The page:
child-friendly medicine – still a dream
Medicine goofed up has resulted in the death of two infants recently. It was also reported that another twenty-five children have fallen sick. The children were brought to an urban primary health canter for vaccination and were given the pentavalent vaccine, the immunization agent against diphtheria, whooping cough, tetanus, hepatitis B and Haemophilus influenza type B. The caregiver was advised to give a quarter of tablet for fever that usually occurs after immunization. But due to negligence tramadol tablets were given to children. The similar packaging for Paracetamol and Tramadol was the main reason for the error. Tramadol, an opioid analgesic, was the killer. The incident raises several concerns, important issues relating to the safety of medicines is of prime importance: why were children a friendly liquid form of paracetamol not given? why was Tramadol available at the vaccination site?
This incident was a human error and preventable too. Paracetamol is available in different forms like tablet, drop and liquid both in syrup and suspension. Splitting of the tablet is neither scientific nor convenient to give medicine to children. This shows the insensitivity of our health system towards children. The second issue was the availability of tramadol at the vaccination site. It is a drug used for combating drug abuse and it is a Scheduled H drug and has been brought under Narcotic Drugs and Psychotropic Substances Act in 2018. There is regulatory control of its procurement, sale, and prescription. It is a big lapse on the part of government which failed to keep limited access to this medicine.
The medication error is reported to cause 7000 deaths (adults and children) per year in the US. According to WHO documents “The medication error is common in pediatrics and harmful medication errors are three times more common in pediatrics than in adults.” The children are at a unique risk of medication error mainly due to the need for dose calculation. Manipulation of the adult drug to a child’s dose through cutting and grinding up tablets or dispersing and mixing with food or drinks are associated with a high risk of errors. Dispensing errors in hospitals are reported to be ranging from 4% to 30%. We still do not have any system to report medication errors. Some researchers engaged only in drug-related issues including medication errors as a part of acquiring the research degree.
The safety issue with medication for children is not new. In 1938, an American company prepared sulphanilamide elixir using diethylene glycol and marketed. Over 100 children were dead due to solvent toxicity before medicine could be removed from the market. The company could not be prosecuted as there was no need for the safety requirements of additives. The company was prosecuted for misbranding as it did not have the alcohol component in the product. US government enacted law ensuring the safety of medicines in its whole form rather than just active components of the drug. Diethylene glycol is a highly toxic organic solvent that can cause acute renal failures and death. Even after this tragic episode of diethylene glycol was used in cough and paracetamol syrups which resulted in deaths in different parts of the world including India.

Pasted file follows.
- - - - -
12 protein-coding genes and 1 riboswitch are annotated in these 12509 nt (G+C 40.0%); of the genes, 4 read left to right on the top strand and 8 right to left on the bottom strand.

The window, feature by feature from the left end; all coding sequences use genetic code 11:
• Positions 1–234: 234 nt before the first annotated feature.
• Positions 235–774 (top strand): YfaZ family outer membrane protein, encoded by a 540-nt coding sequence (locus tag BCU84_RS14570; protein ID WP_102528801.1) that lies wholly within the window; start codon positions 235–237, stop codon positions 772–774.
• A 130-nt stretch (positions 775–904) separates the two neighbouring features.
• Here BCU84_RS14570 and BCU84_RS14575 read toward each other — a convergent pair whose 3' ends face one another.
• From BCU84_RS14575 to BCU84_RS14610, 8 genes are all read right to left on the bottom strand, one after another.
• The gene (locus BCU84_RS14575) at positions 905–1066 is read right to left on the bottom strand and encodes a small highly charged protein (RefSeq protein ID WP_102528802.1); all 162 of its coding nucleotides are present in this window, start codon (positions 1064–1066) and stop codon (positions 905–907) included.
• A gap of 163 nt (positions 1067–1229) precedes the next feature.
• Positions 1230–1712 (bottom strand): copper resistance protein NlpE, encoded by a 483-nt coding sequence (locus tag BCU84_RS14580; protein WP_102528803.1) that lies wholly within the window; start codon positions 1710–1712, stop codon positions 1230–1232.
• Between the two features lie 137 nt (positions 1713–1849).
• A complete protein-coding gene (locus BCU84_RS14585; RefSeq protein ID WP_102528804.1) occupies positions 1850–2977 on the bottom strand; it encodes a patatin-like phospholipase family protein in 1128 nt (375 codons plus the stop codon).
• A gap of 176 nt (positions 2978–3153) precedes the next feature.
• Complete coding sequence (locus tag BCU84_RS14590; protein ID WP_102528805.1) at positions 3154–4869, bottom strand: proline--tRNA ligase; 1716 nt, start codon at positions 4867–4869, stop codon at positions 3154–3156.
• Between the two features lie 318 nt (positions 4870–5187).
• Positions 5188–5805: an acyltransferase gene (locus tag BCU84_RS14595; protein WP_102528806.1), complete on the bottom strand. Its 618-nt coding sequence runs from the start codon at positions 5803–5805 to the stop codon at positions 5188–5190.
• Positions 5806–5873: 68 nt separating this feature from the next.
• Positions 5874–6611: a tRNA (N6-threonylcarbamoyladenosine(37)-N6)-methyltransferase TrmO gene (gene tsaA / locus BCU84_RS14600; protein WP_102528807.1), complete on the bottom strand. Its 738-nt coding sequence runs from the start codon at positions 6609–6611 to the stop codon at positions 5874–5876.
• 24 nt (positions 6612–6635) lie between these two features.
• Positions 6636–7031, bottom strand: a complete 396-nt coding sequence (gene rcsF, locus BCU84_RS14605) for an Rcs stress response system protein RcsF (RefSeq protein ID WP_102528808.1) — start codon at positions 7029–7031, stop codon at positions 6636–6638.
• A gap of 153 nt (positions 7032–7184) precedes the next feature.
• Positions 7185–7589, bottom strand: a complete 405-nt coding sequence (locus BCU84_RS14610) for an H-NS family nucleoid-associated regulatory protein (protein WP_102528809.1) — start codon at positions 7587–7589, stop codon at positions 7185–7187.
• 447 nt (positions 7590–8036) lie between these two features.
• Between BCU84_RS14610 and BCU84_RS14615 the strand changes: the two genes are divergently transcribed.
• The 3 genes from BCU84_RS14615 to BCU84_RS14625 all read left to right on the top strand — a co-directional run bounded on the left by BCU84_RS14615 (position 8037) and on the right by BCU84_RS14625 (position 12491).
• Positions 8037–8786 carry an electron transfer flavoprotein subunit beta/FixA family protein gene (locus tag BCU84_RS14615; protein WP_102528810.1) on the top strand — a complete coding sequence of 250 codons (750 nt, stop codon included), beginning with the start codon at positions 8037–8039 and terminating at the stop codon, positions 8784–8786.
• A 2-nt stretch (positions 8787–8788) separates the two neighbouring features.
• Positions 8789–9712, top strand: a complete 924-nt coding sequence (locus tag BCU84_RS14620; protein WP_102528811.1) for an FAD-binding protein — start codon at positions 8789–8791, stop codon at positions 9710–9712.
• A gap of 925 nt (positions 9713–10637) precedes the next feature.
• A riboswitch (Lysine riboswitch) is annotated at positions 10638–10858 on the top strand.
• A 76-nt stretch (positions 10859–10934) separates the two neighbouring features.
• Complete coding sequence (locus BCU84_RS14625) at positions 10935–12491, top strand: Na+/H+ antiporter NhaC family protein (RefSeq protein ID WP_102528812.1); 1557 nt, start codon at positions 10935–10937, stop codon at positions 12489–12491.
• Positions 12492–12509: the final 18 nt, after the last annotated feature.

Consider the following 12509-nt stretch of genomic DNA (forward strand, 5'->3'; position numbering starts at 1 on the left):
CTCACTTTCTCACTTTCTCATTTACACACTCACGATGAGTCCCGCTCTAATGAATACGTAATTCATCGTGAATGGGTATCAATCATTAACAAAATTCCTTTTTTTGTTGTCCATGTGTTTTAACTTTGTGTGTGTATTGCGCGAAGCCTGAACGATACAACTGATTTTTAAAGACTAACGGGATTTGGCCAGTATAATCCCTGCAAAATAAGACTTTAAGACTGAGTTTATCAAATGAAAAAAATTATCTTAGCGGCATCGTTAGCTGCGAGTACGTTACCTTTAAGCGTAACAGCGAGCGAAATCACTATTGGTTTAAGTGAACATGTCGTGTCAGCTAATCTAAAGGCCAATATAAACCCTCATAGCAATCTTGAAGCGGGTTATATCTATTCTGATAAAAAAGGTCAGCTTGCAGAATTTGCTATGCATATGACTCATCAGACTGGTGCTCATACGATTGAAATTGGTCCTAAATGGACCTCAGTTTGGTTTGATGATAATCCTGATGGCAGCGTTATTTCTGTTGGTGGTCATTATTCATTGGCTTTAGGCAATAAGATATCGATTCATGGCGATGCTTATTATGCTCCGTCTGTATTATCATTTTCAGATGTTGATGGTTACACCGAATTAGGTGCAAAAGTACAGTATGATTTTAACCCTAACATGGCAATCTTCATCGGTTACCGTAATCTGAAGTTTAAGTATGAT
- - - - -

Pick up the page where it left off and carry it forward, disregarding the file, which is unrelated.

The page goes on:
Children are different from adults and adult medicine cannot be extrapolated to satisfy the needs of children. The children’s medicine must suite age, physiological condition and body size of the child. The development of pediatric formulation requires careful consideration of benefit-risk and specific needs for this group of population.
It’s not only important to develop children friendly medicine but there is a need to protect them from accidental and incidental poisoning. The medicine packaging must have inbuilt for this. Many countries like the USA, European countries, Australia have standards and norms for child-resistant medicine packaging. ISO has also developed standard test procedures for checking re-closable child-resistant packaging.
Child-resistant packaging is difficult to be opened by young children but easily opened by adults. There are three common types of child-resistant closure practiced in medicine: press-turn, squeeze-turn, and combination lock. It is an effective measure in reducing child mortality from intoxication by prescribed drugs. It is the responsibility of regulatory bodies to ensure that the child-resistant packaging system is followed in the interest and welfare of children both for prescribed and non-prescribed.
In India, we need to be proactive rather than reactive. Bihar and Chhattisgarh have developed essential medicine lists for children under the WHO project but were not used for improving the healthcare system. National List of Essential Medicine is not revised periodically, it is done only for regulating the prices of medicines. The NLEM 2015 has no liquid paracetamol product while the WHO model Formulary has oral liquid and suppositories besides tablets. India has 20% of children’s population of 0 to 9 years of age and yet children do not have a fair deal in medicine.